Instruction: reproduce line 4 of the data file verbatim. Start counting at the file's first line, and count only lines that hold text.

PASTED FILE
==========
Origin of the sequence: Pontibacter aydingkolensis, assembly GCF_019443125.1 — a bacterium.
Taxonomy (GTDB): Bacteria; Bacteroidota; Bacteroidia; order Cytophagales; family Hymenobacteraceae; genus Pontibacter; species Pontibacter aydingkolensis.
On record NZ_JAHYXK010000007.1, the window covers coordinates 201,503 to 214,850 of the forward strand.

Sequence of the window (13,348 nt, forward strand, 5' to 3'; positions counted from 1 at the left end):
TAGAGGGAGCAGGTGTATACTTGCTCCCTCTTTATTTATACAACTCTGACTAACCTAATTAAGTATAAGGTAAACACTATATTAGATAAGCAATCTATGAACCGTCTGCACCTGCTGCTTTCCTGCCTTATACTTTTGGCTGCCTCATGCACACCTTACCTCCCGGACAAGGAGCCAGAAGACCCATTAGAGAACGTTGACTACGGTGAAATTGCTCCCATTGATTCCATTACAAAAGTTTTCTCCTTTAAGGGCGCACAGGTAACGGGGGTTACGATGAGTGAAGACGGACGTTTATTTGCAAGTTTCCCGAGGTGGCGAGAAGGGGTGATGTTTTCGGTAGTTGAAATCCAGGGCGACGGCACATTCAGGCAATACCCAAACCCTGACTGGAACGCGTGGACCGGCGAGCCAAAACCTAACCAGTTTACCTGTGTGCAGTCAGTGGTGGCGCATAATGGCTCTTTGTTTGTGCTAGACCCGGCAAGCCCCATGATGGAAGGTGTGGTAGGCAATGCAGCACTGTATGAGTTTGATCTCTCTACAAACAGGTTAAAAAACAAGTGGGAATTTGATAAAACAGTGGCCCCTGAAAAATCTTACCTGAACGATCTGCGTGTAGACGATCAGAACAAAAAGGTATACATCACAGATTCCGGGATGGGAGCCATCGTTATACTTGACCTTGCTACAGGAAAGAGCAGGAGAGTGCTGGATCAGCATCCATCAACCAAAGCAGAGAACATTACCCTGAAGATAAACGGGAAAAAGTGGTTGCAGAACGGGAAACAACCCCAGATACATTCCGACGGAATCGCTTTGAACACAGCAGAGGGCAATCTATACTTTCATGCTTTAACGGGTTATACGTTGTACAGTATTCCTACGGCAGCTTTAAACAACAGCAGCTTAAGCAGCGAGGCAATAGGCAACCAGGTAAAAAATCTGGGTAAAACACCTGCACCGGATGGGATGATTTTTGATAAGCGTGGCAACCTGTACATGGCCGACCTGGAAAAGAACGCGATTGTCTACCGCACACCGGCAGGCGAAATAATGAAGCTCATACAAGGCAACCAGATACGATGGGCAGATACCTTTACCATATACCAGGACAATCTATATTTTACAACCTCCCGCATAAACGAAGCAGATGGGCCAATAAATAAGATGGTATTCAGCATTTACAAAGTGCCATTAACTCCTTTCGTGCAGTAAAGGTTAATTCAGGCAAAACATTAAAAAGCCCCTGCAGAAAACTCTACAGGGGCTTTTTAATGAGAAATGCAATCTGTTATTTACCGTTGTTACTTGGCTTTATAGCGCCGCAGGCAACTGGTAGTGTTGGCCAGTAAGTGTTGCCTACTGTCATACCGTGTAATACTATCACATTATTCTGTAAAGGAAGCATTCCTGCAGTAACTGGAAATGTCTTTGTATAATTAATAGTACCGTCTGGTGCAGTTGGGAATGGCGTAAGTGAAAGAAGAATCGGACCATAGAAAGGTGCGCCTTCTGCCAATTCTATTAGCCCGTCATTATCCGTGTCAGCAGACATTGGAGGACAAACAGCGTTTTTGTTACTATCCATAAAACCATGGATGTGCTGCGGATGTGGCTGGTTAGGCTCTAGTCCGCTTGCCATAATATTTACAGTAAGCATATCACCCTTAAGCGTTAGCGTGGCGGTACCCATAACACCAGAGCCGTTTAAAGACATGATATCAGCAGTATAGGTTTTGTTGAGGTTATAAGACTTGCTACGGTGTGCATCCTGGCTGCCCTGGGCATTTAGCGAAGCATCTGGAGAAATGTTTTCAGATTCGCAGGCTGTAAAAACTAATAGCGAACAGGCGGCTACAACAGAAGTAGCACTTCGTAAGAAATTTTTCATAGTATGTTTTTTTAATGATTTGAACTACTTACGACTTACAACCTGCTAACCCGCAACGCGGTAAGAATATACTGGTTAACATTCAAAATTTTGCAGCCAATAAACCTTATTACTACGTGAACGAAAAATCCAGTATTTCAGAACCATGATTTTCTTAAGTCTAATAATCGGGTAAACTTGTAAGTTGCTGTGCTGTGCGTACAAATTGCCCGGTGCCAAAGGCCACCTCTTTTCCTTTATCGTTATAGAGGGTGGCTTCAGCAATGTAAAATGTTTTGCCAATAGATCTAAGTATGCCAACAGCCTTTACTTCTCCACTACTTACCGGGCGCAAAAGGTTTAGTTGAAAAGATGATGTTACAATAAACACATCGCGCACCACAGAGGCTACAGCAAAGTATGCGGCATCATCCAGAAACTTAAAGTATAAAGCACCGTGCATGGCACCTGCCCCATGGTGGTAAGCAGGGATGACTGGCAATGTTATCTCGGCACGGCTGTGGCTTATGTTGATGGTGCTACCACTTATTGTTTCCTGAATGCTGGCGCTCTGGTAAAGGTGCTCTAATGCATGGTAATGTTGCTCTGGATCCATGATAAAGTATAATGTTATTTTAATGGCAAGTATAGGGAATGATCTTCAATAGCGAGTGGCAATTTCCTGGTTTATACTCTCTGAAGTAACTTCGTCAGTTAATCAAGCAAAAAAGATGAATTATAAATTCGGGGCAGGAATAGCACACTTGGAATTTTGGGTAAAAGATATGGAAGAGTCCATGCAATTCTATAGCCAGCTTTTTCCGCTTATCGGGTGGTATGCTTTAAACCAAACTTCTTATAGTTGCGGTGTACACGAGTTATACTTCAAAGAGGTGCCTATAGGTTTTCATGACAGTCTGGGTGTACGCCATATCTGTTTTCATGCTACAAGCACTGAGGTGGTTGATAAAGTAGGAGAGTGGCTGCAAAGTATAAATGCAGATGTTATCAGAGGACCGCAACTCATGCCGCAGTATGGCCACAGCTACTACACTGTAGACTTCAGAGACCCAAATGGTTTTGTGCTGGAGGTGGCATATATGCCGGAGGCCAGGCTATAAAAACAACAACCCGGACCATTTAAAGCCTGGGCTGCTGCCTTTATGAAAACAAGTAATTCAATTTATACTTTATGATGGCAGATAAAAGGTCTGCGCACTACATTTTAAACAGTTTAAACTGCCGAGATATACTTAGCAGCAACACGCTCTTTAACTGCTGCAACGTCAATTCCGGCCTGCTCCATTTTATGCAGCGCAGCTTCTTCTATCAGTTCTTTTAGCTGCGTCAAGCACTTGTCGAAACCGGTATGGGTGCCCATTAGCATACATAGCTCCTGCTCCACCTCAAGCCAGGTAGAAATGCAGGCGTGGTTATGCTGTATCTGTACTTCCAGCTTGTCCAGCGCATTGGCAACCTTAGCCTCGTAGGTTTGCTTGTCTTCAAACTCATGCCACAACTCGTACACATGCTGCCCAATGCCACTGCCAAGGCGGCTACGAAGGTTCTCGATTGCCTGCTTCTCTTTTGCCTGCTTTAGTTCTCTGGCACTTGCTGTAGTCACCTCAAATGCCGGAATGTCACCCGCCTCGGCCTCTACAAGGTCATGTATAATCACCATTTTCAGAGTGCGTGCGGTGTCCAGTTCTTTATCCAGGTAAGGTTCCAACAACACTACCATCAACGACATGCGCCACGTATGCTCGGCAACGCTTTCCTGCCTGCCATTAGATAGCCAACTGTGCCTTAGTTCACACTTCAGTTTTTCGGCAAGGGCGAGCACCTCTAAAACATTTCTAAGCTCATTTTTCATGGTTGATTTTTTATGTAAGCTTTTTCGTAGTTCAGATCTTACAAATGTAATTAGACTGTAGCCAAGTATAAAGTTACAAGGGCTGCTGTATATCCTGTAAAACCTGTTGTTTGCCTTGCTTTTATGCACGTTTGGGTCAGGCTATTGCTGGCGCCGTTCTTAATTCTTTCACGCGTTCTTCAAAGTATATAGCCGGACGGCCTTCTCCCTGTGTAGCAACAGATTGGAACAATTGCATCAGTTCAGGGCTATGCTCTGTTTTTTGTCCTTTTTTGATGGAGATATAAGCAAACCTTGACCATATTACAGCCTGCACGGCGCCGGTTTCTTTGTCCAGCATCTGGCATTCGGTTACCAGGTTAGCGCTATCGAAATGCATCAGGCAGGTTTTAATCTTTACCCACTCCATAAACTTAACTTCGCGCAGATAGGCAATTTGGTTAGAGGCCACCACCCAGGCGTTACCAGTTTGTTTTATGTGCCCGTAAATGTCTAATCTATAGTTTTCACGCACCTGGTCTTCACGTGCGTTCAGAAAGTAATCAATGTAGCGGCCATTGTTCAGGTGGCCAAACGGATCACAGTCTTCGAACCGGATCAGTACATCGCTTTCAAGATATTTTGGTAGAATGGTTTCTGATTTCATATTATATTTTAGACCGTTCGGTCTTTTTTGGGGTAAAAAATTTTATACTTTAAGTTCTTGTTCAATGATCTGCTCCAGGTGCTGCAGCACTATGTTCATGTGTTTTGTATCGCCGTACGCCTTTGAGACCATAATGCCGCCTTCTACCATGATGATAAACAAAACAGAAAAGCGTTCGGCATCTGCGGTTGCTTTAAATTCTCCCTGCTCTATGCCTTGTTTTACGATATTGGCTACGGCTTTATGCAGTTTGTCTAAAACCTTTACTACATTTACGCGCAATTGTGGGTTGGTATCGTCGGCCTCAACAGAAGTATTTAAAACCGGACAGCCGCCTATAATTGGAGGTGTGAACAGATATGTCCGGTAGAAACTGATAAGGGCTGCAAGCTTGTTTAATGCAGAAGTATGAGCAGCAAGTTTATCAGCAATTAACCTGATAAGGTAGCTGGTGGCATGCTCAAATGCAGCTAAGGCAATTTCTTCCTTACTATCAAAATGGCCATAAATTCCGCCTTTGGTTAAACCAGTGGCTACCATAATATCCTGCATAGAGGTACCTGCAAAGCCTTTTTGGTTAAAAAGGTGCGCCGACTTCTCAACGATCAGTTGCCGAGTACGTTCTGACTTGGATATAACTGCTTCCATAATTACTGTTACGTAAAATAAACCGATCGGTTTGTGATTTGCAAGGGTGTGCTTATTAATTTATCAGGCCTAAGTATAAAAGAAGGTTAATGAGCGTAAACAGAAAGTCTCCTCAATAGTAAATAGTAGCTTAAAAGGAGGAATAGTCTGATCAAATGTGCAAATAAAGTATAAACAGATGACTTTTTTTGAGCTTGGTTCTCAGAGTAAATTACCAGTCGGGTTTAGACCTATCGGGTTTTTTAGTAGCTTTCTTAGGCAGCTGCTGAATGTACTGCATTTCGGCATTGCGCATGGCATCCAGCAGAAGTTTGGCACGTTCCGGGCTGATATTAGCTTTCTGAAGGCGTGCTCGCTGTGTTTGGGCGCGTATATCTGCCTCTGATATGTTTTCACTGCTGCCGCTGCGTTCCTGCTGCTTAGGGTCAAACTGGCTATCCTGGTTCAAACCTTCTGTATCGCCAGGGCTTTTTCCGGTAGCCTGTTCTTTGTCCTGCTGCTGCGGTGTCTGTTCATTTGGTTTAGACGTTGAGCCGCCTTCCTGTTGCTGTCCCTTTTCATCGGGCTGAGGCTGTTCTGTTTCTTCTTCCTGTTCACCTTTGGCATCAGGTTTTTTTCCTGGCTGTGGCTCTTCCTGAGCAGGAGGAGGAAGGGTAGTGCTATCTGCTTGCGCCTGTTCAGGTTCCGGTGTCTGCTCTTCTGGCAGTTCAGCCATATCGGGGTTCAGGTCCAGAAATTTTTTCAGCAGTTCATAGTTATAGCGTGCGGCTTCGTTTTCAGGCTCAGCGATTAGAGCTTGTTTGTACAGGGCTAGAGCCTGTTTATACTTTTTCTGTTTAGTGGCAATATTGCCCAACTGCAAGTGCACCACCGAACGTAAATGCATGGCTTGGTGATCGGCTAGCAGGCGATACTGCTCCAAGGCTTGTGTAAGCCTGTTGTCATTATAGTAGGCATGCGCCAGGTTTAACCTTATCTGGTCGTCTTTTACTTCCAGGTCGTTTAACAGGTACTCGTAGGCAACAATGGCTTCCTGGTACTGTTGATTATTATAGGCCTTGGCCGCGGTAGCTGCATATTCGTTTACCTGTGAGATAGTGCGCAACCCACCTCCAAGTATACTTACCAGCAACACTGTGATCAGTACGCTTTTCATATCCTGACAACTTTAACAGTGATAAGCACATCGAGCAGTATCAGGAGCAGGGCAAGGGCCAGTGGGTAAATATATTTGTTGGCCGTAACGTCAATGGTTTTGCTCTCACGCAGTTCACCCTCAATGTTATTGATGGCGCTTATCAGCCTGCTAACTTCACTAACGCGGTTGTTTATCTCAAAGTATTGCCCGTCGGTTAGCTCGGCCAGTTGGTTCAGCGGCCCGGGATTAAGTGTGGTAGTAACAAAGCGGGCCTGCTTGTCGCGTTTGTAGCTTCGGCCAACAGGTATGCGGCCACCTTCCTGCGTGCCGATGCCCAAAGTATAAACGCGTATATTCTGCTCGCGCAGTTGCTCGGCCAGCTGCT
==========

Sequence of the window (13,348 nt, forward strand, 5' to 3'; positions counted from 1 at the left end):